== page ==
Firefox flavour focussed on safety? For "Fox Cubs"?

Hi everyone,

One of the reasons I’ve got engaged with Mozilla recently - a step up from being an enthusiastic user of Firefox - is that I’ve become more concerned about internet privacy and safety for my children (it’s too late for me, my data is everywhere already!).

Firefox Focus is a very good initiative. It made me wonder if a similar initiative and product existed (or could be produced) to focus on safe web and internet use for children. Many children now use computers at home and school and they rely on proprietary, closed, solutions for ensuring their safety. To me it seems this seems a natural fit for the Mozilla ethos.

If something already exists from Mozilla, then great! If not then is this a useful direction for Mozilla? Perhaps a specialised browser, in the same vein as Focus, targeted at safe use of the internet? Children love animals, this is why “Fox Cubs” came to mind as a name this idea.

Let me know your thoughts. (and if necessary, mods, please move this to the correct sub-forum, thanks).

Cheers, :slight_smile:



I like this idea, and I think it could work either as a browser, an initiative or a combination of the two.

I want to not like this as it is really not my kind of thing, but I cannot see any reason to…! It does make sense, and should not be too difficult to do.

Just need to find the right people to help take this forward…

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What exactly do you mean by “safety”? Not going to shady sites?

If so, I fear that coming up with a semi-reliable way to differentiate shady from non-shady sites looks really quite complicated, plus might attract lots of bad publicity on the project.

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Thanks for your feedback.

By safety I mean, basically, not going to “shady” sites. But it’s more than that, because the internet is more than the web and, although Mozilla is about the open web, Firefox actually enables access to much more of the internet than just the web. And it’s not just about how sites may passively influence children but more about how people, using the internet, may actively try to abuse children.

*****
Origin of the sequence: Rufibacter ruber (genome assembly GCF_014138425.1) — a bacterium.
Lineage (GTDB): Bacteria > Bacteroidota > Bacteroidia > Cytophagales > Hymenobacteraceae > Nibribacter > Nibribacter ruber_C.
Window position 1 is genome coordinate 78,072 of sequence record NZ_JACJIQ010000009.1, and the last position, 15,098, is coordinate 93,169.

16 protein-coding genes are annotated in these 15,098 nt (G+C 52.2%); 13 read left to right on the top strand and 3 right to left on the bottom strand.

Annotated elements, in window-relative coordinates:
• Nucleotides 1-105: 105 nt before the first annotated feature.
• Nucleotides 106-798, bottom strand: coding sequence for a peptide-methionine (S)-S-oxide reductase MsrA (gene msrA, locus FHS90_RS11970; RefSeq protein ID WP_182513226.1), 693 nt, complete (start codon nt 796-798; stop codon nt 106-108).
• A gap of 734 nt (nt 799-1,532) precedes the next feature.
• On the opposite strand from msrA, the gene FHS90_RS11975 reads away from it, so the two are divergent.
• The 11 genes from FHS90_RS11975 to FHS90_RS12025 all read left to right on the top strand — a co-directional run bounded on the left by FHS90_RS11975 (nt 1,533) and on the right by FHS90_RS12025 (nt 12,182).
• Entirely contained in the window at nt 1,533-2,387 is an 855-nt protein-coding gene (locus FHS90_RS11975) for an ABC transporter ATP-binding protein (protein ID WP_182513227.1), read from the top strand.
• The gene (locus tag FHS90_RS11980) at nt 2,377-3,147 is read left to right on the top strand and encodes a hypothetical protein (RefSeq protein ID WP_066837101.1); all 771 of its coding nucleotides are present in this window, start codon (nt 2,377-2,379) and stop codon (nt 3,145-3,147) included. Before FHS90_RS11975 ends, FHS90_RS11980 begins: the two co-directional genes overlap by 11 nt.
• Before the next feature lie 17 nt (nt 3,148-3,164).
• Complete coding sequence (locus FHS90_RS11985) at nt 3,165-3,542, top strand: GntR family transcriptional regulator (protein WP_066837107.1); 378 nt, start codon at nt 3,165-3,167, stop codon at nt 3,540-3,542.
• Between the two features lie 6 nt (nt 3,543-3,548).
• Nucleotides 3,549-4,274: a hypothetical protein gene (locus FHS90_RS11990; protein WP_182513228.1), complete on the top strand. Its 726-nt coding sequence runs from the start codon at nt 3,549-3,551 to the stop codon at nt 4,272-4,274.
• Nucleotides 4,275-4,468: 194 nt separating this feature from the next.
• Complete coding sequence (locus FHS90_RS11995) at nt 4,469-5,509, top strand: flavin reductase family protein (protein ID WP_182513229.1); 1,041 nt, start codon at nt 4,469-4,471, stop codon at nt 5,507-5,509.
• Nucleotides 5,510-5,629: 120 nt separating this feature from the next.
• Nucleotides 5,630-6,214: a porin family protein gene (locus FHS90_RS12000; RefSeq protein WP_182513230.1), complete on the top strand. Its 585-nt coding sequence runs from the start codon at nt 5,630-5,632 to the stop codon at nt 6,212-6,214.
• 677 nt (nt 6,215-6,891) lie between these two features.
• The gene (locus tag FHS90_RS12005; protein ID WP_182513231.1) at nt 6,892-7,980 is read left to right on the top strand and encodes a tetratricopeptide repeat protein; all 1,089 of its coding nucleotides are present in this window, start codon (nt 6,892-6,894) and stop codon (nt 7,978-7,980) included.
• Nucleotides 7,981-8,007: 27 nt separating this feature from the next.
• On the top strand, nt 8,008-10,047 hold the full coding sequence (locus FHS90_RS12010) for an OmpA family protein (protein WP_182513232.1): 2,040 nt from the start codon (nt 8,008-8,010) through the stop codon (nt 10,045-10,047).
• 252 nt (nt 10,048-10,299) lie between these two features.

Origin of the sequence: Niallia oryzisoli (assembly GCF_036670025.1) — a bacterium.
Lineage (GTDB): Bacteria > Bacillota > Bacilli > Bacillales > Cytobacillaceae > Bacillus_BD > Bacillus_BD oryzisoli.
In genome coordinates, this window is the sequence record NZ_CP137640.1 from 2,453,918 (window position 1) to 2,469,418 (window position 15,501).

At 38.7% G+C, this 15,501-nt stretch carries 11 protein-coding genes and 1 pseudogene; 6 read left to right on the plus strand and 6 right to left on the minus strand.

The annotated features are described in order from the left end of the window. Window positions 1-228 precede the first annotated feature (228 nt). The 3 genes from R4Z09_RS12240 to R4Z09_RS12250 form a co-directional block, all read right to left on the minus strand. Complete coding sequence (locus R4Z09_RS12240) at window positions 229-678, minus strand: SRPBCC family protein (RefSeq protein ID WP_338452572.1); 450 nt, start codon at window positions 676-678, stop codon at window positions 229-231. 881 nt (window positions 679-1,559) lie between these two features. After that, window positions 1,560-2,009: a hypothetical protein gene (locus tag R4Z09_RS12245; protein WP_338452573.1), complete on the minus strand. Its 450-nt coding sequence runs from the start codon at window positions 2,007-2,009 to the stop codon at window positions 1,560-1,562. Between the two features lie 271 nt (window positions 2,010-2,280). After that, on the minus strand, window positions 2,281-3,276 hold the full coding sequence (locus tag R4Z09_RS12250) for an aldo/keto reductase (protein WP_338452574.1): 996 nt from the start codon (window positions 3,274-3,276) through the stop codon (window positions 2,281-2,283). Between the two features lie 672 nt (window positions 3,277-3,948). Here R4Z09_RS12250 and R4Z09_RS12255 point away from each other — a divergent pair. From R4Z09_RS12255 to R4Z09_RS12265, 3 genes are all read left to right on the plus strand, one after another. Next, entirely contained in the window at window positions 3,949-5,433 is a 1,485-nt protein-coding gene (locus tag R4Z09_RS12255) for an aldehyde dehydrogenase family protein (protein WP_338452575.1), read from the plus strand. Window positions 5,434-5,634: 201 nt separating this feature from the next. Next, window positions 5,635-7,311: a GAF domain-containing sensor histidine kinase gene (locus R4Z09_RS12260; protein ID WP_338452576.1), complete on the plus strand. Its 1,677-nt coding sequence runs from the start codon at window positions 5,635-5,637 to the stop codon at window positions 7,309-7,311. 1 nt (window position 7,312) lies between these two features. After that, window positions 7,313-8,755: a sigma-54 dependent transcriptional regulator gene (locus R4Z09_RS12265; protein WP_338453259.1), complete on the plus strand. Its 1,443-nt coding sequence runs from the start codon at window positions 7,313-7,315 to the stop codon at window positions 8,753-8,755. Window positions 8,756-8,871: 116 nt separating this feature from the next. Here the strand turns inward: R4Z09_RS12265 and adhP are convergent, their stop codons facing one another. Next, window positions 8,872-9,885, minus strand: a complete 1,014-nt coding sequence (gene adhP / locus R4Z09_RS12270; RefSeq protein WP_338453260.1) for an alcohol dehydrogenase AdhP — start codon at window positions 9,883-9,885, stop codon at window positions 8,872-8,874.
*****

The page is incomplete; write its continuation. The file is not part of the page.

Locking out certain websites is too coarse grain an approach, because many perfectly normal websites might contain content which is inappropriate for children of different ages. Also, this approach is actually censorship/walled gardens and I think the opposite of the Mozilla ethos.

The definition of “inappropriate” is also very subjective and almost everyone has a different opinion.

So my thinking is to look at it a different way. Traditional “safe” browsing focuses mainly on preventing children accessing what adults consider to be inappropriate content. This tries to be a parallel to parenting in general, where parents may stop children watching certain TV programmes or films, read certain magazines, not take them to certain parts of town, etc.

But the other aspect of making children safe is actively protecting them from people who have malicious intent. This is the part I wonder if Mozilla can take come initiative on, in an open, non-proprietary way.

And FYI, I have no idea how to do this and I’m also very unaware of what other initiatives may already be ongoing :smile: At the moment I’m just thinking out loud.

Will :slight_smile:

Hi again everyone,

Private discussion has helped me narrow this down to something that could be technically implemented into Firefox, Focus or maybe even as something standalone.

What originally made me think about this:

  1. Firefox Focus - protecting our privacy, also goes a long way to protecting children (and, let’s be honest, our parents / grandparents / other non-tech-savvy vulnerable people!) from their ignorance of what/who they’re interacting with on the web and what information they’re giving away.